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Report: Gronk Likely To Return As long As Brady Does, But...
As Rob Gronkowski weighs his future, sources close to him say he has recently expressed that he is more likely to continue his football career than retire at 28 years old. The star tight end still hasn't made a decision, but despite serious considerations since the end of the season of retiring because of physical and mental fatigue, sources tell ESPN's Jeff Darlington that Gronk is "pretty certain" he'll come back as long as Tom Brady remains with the team.

That said, Darlington was quick to add this bit of positive news comes with a caveat: "Lingering frustrations remain between Gronkowski and HC Bill Belichick, along with others in the Patriots organization, according to sources close to each side," Darlington wrote. "Whether those frustrations on either side will impact Gronkowski's return to the team remains the final piece to this unfinished puzzle. ..."

In case you missed it, Gronkowski told people late in the regular season he was likely to retire due to a combination of the physical toll on his body and because of some mental fatigue from the high-strung culture within the Patriots organization (he was asked about these rumors immediately after the Super Bowl). Nothing has occurred since the end of the season to convince him that is going to change.

Given that, Gronkowski knows he'll need to be ready for a similar toll on his mind and body if he returns in 2018.

For Belichick, since the season's end, sources tell Darlington he has expressed frustration with those close to him about Gronkowski (although the coach hasn't said as much), specifically questioning whether he remains "all-in," a critical aspect of Belichick's blueprint for success.

All of this may explain a report days ago suggesting Gronk could be traded.

Greg Bedard of the Boston Sports Journal, citing a “Belichick-friendly source" wrote: “Once a player makes Belichick start to contemplate life without him, Belichick starts to warm to being without that player. 'He imagines you gone,' (the source) said. The longer Gronkowski goes without saying he’s all in, the chances of him being traded increases, the source said."

Bedard added “everyone” is in an agreement that a reunion with Jimmy Garoppolo in San Francisco is the most likely scenario for Gronkowski as maybe a makeup for robbing the Patriots in the trade for Garoppolo. The Rams were also floated.

As The Big Lead's Boddy Burak suggests, given that Bedard is especially plugged in with Belichick’s way of thinking, "it would not be astonishing if Gronk is traded soon."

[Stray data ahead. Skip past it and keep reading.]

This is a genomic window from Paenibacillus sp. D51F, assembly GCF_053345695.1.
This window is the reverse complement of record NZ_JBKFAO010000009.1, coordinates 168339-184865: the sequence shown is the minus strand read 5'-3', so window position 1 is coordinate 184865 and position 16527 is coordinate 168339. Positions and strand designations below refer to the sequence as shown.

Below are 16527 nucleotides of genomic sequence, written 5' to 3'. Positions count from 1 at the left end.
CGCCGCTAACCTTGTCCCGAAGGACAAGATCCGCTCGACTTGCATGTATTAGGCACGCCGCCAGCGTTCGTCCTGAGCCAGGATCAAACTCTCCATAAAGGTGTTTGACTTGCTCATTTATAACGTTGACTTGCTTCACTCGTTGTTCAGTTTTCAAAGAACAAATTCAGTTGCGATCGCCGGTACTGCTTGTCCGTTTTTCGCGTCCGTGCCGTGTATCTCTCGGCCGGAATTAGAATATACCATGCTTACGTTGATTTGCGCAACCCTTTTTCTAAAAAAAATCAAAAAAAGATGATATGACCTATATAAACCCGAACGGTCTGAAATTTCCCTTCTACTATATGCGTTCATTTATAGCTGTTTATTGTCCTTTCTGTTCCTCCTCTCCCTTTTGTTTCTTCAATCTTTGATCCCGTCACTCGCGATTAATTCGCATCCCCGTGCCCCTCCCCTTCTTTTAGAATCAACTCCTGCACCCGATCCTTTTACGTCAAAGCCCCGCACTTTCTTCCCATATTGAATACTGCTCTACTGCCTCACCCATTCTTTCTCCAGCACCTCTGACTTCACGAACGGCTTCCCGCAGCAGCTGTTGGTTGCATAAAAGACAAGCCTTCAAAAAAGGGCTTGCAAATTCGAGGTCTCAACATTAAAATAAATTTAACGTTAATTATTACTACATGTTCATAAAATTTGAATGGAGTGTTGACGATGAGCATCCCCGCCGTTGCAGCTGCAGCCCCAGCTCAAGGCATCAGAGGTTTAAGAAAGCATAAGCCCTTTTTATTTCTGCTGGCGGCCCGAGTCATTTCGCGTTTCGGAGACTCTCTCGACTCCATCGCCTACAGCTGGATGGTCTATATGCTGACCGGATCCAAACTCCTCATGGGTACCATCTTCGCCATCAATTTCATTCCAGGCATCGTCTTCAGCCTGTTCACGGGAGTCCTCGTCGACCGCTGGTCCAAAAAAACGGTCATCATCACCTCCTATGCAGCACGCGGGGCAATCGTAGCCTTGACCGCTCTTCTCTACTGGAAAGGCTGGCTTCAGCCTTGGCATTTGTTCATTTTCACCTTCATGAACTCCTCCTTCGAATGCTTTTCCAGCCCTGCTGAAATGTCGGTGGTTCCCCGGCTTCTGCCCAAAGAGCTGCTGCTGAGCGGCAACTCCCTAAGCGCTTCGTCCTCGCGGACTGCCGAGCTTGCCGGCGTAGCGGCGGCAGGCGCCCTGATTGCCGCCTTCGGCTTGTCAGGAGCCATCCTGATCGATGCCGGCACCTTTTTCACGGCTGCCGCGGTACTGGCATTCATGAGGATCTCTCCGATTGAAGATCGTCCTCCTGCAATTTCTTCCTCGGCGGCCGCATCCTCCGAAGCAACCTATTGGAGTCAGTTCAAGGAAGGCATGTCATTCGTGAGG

I'm not ready to go that far just yet. There are a lot of moving pieces here.

For starters, the compensation for Gronkowski, who has two years left on his current contract -- and may have only one year of football left in his career -- isn’t clear although's Mike Florio believes the Pats could get a first-round pick for Gronk.

Assuming he doesn’t have long-term value, what could the team receiving him -- and fantasy football owners – expect this year?'s Mike Clay noted in a recent article that Gronkowski has missed 27 percent (26 of 96) of New England's regular-season games over the past six seasons, including at least one each season. Despite all the missed action, Gronkowski sits second among tight ends in fantasy points (Jimmy Graham is first), and he has posted four top-five seasons in the span.

Clay added: "Gronkowski's shaky durability hurts his fantasy value, but his per-game dominance makes him well worth a third-round investment."

I would suggest that in addition to realizing durability is indeed an issue, any team acquiring Gronk would be looking to maximize his value while they can. It's safe to say the opportunities would be there. So assuming he landed in the right spot, expectations would remain high from both the NFL and fantasy perspectives.

Beyond that, what would the timing of such a deal look like?

Per Florio, "Whether it’s the Rams at No. 23, the 49ers at No. 9, or anyone else, the goal would be to acquire the pick not four weeks in advance of the draft but when the pick is on the clock. This would prevent the Patriots from being leapfrogged by a team that successfully guesses its intentions for the pick."

So there we have it. ... I'll continue to watch for more, but be sure to take this for what it is: Speculation.

And speculation tends to increase when there's not much actual news going on.